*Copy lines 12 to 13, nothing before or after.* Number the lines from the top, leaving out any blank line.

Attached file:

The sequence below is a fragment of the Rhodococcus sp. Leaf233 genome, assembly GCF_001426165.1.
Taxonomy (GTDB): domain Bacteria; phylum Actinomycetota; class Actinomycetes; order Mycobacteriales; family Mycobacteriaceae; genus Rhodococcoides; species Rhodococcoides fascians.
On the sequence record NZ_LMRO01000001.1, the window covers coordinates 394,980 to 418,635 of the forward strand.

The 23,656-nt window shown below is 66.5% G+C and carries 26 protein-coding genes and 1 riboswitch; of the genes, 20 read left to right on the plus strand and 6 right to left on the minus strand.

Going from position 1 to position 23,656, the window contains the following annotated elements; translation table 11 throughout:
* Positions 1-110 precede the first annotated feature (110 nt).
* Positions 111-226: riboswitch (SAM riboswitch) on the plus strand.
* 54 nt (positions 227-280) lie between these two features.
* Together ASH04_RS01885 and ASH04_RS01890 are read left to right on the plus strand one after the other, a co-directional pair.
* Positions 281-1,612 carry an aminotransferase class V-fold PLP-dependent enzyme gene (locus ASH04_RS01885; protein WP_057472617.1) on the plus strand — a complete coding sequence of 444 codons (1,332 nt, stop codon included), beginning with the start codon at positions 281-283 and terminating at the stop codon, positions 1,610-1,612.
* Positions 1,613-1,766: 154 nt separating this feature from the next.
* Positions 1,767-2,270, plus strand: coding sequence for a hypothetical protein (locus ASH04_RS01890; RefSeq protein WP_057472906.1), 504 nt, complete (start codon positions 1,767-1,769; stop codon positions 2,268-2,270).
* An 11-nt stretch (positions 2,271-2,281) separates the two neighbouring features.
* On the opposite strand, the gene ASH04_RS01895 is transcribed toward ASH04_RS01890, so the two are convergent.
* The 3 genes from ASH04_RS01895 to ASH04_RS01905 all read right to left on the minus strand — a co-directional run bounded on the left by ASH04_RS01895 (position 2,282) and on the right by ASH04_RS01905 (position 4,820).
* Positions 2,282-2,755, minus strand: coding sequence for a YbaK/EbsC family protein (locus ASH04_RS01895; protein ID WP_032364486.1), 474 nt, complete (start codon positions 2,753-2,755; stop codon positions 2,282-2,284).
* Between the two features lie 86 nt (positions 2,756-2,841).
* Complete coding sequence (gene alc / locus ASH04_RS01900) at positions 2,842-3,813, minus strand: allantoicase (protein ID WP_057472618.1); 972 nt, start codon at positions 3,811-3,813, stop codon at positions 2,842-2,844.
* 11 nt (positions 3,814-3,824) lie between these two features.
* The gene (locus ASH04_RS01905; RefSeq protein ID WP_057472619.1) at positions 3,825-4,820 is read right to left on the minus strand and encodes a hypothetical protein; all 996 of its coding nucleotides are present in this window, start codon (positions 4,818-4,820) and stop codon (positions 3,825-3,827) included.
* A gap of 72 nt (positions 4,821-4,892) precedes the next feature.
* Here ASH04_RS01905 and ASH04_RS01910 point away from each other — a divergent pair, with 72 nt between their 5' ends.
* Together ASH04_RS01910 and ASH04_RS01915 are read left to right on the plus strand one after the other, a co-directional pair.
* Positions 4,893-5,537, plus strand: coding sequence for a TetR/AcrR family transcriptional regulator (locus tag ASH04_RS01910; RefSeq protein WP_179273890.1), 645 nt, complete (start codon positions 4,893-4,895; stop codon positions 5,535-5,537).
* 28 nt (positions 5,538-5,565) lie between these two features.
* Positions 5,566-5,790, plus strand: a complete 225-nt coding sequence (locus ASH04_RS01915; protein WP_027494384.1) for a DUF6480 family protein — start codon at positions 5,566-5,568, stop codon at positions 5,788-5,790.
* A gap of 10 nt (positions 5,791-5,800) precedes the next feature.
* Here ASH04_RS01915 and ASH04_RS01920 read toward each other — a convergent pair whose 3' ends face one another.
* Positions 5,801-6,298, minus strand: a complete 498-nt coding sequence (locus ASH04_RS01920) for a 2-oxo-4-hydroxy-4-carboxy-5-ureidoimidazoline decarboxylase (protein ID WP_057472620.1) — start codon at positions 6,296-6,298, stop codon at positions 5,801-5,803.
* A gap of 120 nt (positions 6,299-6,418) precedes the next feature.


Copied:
* Positions 1,767-2,270, plus strand: coding sequence for a hypothetical protein (locus ASH04_RS01890; RefSeq protein WP_057472906.1), 504 nt, complete (start codon positions 1,767-1,769; stop codon positions 2,268-2,270).
* An 11-nt stretch (positions 2,271-2,281) separates the two neighbouring features.